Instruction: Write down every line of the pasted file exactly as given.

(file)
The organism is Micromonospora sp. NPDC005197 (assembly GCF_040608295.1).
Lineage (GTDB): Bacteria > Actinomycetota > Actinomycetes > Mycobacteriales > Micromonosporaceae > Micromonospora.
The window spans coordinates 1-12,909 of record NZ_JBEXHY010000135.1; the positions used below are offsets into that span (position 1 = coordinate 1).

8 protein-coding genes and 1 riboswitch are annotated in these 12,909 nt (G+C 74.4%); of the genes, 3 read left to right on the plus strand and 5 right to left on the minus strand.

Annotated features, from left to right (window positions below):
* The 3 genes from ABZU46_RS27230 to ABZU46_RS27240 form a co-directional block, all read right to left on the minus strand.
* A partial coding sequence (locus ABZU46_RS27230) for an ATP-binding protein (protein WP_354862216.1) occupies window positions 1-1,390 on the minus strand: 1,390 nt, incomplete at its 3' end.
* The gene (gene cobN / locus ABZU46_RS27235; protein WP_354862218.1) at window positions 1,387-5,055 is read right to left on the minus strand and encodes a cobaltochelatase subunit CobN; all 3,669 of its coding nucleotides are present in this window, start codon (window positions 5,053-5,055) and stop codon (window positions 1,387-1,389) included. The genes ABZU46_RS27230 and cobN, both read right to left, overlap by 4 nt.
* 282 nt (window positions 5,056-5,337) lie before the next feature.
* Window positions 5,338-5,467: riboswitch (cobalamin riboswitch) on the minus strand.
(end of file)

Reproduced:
The organism is Micromonospora sp. NPDC005197 (assembly GCF_040608295.1).
Lineage (GTDB): Bacteria > Actinomycetota > Actinomycetes > Mycobacteriales > Micromonosporaceae > Micromonospora.
The window spans coordinates 1-12,909 of record NZ_JBEXHY010000135.1; the positions used below are offsets into that span (position 1 = coordinate 1).

8 protein-coding genes and 1 riboswitch are annotated in these 12,909 nt (G+C 74.4%); of the genes, 3 read left to right on the plus strand and 5 right to left on the minus strand.

Annotated features, from left to right (window positions below):
* The 3 genes from ABZU46_RS27230 to ABZU46_RS27240 form a co-directional block, all read right to left on the minus strand.
* A partial coding sequence (locus ABZU46_RS27230) for an ATP-binding protein (protein WP_354862216.1) occupies window positions 1-1,390 on the minus strand: 1,390 nt, incomplete at its 3' end.
* The gene (gene cobN / locus ABZU46_RS27235; protein WP_354862218.1) at window positions 1,387-5,055 is read right to left on the minus strand and encodes a cobaltochelatase subunit CobN; all 3,669 of its coding nucleotides are present in this window, start codon (window positions 5,053-5,055) and stop codon (window positions 1,387-1,389) included. The genes ABZU46_RS27230 and cobN, both read right to left, overlap by 4 nt.
* 282 nt (window positions 5,056-5,337) lie before the next feature.
* Window positions 5,338-5,467: riboswitch (cobalamin riboswitch) on the minus strand.